Species Profile: Beech
The Beech tree, a type of deciduous tree with the genus Fagaceae, flourishes in Europe, Asia, and North America. We break it into two subgenera: Engleriana, which is found exclusively in East Asia, and Fagus, which encompasses the rest. In North America, the “American Beech” or Fagus grandifolia grows in central and southeastern states (as far down as east Texas), as well as states bordering the Great Lakes. Distinctive characteristics include low-hanging branches with yellow-green leaves in spring and small, triangular “beechnuts” in winter.
The beech tree has a distinctive, silvery bark, and tends to grow very tall, up to 80 feet. Inside, its wood is dense and robust, with evenly textured stock and a straight grain. The light color of the sapwood echoes that of the yellow birch, although beech is more reddish in the heartwood. Growth rings develop surrounded by slightly darker latewood. Beech wood’s distinctive rays branch out short, yet unusually broad.
Its natural light color easily can be changed. Beech’s fine grain helps it to take well to varnish and staining (except for the heartwood).
Beech wood’s versatility demonstrated itself early– in ancient Germanic cultures, they utilized beech to make primitive tablets before paper was invented. The German word for book, “Buch,” comes from their word for beech, “Buche.”
Though beech wood doesn’t take well to drying, it excels in turning and bending. Beech resists breaks and compression and sticks well with glue. It also bends exceptionally well with steam, and so it functions frequently as chair backs and legs. With beech wood, woodworkers create materials as wide-ranging as delicate goblets since it bends and wooden spoons since it holds up to wear and tear. People also use harvested beech wood for flooring, containers, and railroad tracks.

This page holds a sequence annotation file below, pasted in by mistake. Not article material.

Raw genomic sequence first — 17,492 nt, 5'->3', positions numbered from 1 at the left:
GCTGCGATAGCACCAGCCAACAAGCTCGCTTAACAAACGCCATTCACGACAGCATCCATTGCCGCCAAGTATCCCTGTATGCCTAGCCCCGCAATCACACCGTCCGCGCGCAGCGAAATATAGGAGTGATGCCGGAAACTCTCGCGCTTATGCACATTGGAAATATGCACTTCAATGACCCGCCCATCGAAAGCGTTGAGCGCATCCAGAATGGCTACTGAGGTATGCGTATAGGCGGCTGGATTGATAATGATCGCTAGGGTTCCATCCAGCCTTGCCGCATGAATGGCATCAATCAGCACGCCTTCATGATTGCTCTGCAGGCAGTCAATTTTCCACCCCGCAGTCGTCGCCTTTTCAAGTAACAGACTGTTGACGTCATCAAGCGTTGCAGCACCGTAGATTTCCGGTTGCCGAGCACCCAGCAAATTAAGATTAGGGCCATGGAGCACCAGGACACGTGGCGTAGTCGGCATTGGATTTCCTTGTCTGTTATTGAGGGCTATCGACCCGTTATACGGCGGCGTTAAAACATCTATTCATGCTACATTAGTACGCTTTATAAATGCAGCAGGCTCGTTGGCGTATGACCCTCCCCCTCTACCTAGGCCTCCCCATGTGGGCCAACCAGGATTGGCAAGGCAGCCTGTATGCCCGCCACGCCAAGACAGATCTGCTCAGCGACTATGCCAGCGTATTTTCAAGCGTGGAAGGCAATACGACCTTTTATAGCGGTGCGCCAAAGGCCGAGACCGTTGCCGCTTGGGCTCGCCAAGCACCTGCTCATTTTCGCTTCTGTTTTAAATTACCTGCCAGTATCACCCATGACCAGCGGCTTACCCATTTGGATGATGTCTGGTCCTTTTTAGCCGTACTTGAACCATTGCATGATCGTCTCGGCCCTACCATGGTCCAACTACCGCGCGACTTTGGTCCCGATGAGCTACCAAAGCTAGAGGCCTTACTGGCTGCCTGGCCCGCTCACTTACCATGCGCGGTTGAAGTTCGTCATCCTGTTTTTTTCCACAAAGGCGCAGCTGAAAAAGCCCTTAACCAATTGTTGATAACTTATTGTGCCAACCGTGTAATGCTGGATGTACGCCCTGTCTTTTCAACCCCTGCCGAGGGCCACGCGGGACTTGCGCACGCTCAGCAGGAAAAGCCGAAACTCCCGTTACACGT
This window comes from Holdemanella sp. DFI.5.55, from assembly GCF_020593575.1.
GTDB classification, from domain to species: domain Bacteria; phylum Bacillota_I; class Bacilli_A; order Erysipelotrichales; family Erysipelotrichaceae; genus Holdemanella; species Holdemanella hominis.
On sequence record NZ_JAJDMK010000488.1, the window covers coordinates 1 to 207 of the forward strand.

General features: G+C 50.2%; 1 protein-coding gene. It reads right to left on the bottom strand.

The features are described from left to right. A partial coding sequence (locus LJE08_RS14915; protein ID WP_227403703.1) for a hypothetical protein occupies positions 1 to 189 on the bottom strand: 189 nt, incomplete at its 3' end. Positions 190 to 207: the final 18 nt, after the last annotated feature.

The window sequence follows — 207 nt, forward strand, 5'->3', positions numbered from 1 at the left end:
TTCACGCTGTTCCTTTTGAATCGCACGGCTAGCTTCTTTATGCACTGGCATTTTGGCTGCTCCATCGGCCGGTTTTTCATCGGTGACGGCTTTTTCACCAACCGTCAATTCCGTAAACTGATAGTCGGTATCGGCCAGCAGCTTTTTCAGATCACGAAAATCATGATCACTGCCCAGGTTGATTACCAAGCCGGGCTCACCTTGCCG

Compared to other lighter-colored wood such as pine, beech withstands more abuse without denting or scratching; in fact, beech wood may grow smoother the more it is used. It also has only a very mild wood smell. However, beech wood is susceptible to moisture and particularly rot. Because of this, it endures best in a dry environment.
Cost and Availability
Until the invention of the modern chainsaw, beech trees were not harvested in mass quantities because of their density. For this reason, some unusually large groves of old beech trees remain. Now, they are regularly cut down but still quite plentiful.
Those looking for a hard, high-density wood should consider beech wood as a top option. The NHLA has graded the underappreciated beech “standard,” and it costs much less than other woods of comparable hardness. Demand for it in recent years has not increased, yet supply continues to be readily available. Many people utilize beech wood as a cheaper option to hard maple or oak.